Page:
Whichever installation method is chosen, for performance reasons it is critical the operating system integration components be installed for each virtual machine running under Hyper-V. The integration components provide a set of drivers and services that enable the guest machine to perform by using synthetic devices. Synthetic devices avoid the need for emulated devices, which are used on operating systems that do not support integration components. Emulated devices incur greater system overhead compared to synthetic devices.

To install and configure the machines used in this lab, an initial base image was created on a fixed size VHD. This involved a manual installation of Windows Server 2003 R2 64-bit Enterprise Edition with Service Pack 2. All necessary security updates were then applied to the server and the latest version of the operating system integration components were installed. To create an operating system image VHD, the SP2 version of the System Preparation tool (SysPrep) was then used to remove any machine-specific information. Sysprep is available at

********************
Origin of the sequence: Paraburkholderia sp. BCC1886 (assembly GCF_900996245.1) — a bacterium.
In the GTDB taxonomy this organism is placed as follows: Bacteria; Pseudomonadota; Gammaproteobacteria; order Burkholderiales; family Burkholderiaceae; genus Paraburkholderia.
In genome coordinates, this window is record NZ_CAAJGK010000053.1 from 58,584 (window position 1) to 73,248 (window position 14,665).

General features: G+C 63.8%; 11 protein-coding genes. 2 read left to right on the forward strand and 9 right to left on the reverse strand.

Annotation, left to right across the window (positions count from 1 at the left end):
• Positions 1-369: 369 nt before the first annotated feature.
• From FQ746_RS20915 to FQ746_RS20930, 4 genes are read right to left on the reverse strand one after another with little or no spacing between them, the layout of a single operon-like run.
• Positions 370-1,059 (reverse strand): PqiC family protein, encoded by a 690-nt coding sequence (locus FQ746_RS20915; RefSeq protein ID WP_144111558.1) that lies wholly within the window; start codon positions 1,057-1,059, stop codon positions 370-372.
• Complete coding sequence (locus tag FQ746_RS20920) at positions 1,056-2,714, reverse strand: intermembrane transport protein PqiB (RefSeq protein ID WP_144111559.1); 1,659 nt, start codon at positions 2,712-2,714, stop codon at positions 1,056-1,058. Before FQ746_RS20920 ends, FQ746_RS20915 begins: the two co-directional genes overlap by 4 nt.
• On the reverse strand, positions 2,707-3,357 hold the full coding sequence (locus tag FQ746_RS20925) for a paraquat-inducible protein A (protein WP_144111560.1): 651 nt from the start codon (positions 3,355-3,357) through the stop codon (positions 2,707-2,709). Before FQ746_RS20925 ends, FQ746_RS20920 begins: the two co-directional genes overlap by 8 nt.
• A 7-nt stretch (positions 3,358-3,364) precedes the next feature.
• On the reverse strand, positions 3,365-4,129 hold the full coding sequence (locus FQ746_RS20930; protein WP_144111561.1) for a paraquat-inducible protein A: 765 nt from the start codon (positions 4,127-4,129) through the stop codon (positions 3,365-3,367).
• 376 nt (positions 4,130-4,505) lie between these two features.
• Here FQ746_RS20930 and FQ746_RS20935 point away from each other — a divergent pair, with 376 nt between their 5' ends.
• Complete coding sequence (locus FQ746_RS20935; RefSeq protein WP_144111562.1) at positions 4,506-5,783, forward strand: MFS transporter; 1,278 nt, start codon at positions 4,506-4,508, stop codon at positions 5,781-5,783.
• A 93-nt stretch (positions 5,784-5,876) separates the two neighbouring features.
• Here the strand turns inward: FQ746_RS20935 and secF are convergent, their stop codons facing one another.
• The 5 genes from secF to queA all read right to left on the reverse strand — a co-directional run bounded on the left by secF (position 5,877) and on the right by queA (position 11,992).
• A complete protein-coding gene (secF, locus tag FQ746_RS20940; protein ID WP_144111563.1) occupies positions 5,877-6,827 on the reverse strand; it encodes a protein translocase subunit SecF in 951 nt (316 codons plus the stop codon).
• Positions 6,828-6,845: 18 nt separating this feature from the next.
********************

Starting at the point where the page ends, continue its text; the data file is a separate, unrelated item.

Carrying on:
When installing BizTalk Server in a virtual environment, the same practices should be followed as in a physical environment. The following resources should be utilized when installing and configuration BizTalk Server:

  • The BizTalk Server 2006 R2 installation and upgrade guides provide full details of how to configure BizTalk Server in a single and multiple server environment. The installation guides are available at

  • The Microsoft BizTalk Server Operations Guide provides Operational Readiness Checklists that can be used to ensure that all necessary prerequisite software has been installed. Checklists that provide BizTalk Server specific configuration information are provided for all the components required as part of a BizTalk Server stack including the operating system, IIS, and SQL Server. In addition, guidance is provided on how to configure BizTalk Server for high availability. These checklists are available at

  • The BizTalk Best Practice Analyzer (BPA) v1.1 is used to perform configuration level verification of your BizTalk Server installation. BPA is available at

  • The Optimizing Performance section of the Microsoft BizTalk Server Performance Optimization Guide should also be followed in order to tune the components of the BizTalk stack. The Microsoft BizTalk Server Performance Optimization Guide is available at